Basically you used the software supplied at your own risk - and that risk occurred.
    Once something is written to the eprom - it's there - reset is not going to clear it - since reset works only with soft functions. The only way back would be if you had a backup of the eprom (which it doesn't appear that you do...). I'm not familiar with the function of the Olympus in this regard, but if it does "reset" after a period of time - then it is not eeprom - it is a soft function.
    It's not surprising that the firmware updates don't fix this - since typically they only change the things that are changing - not everything.
    Best advice - call Nikon service and get an estimate.
    Dave
     
  8. Janis,
    No offense, but you should keep the camera anyway. If it has brassing it is very collectable.
     
  9. Ian,
    sorry for my English - brassing is not the right word. I meant all kinds of bruises, dents, etc. But surely, there's some collecting value to it:) Like dust collecting, for instance, which the camera successfully did for the past few years.
    David,
    I would never do anything like this on the equipment that I actively use and that helps me make my living (and photography accounts for 100% of my present income). When Nikon issued firmware update for the d700 - I brought it in to have their techs do it, just to be on a safe side. even though the update process is pretty simple. I am continually amazed at people who, for example, try to learn sensor cleaning techniques on their expensive cameras, etc. etc.
    The d100 was no longer part of the process. Moreover, the images it produced were really unusable (I will post a copy, when I get the chance). And I like tinkering around with things that no longer work as they should - sometimes they are brought to life, sometimes not - and I understand the latter possibility whenever I start something.
    The question here is simple - can something be done to the camera at this stage, without bringing in to nikon.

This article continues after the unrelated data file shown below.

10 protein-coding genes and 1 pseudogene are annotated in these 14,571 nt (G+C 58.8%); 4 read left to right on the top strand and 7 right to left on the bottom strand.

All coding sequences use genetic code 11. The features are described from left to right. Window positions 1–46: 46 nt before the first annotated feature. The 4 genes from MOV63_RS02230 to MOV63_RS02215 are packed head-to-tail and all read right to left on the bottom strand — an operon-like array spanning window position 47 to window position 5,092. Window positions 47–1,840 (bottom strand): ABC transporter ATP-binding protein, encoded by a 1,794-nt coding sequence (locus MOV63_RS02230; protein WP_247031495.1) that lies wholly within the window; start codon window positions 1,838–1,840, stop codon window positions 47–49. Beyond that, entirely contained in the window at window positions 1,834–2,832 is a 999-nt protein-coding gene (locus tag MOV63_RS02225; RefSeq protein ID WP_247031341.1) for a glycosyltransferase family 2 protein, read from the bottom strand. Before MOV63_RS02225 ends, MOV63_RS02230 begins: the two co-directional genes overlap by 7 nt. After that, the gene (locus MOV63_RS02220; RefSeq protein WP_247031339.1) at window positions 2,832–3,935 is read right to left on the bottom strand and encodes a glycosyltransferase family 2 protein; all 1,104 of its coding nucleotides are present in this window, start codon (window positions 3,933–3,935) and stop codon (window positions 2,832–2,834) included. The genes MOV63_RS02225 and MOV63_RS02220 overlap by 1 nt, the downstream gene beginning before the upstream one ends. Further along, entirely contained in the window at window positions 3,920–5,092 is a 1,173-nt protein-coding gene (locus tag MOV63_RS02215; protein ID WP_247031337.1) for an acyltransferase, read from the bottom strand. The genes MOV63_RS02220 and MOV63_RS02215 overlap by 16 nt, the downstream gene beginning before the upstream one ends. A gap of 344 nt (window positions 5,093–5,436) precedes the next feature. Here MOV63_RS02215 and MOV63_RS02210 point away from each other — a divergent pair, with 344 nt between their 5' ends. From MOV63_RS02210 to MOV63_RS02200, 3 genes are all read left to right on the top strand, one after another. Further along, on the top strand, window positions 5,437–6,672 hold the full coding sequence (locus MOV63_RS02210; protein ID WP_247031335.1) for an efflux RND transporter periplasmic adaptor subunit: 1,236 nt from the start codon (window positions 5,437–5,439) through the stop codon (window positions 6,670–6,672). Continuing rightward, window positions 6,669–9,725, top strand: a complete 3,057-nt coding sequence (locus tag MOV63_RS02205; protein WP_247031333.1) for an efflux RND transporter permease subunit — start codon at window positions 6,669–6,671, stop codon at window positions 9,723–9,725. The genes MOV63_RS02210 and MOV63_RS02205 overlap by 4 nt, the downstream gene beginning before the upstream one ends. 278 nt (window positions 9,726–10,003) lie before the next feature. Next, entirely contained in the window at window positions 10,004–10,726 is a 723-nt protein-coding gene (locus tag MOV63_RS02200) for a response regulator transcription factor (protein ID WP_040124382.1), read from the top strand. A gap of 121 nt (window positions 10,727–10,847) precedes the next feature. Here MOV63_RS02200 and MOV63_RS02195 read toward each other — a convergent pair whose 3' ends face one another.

10. I wonder how it would work with an IR conversion...
    I have been following auctions for older cheap Nikons to do just that, IR conversion. Last recent D100 body sold for 150. It's not like you lost out on a lot, and I assume that one had all of its pixels intact.
     
  11. Janis -
    The answer is in my post - No - nothing that I'm aware of can be done at this point short of sending it to Nikon.
    I wasn't intending to imply that you would attempt this on a work horse camera - I was merely pointing out that the publisher of the software you chose points out the specific risk which you encountered.
    Dave
     
  12. Richard,
    I do not think I have lost anything at all, as the images coming from camera were barely usable due to high dead/hot pixel count and the body condition would at best be an UG- by Keh standards.
    Its a purely technical curiosity now. If I manage to recover the camera, I'll give it to someone in need, or will keep it for extreme outdoor trips, where the use of expensive equipment would be unreasonable.
    David,
    ok, i get it. thanks for your input. I still believe there is a way to recover the thing (here I rely on my experience with rescuing computer mainboards after failed bios upgrades). Nothing to lose, anyway:)
    btw - if i get hold of another d100 - are the inner boards with eeprom chip interchangeable? i have seen one used for parts at local repair shop
     
  13. I believe all parts would be interchangeable - and it seems like it is something you'd be comfortable doing -
    I think the bigger question is what got fried - The eeprom or the CCD?
    Dave
     
  14. It seems very unlikely, if not impossible, that just "writing" to the camera could change the CCD in any way. The CCD sensor is an analogue device with an analogue-to-digital converter stage between it and the digital side of the camera electronics. Pixel mapping works on the raw (but digital) image file data to lessen the effect of dead or hot pixels after they've been digitised. So I wouldn't worry about the CCD being permanently changed.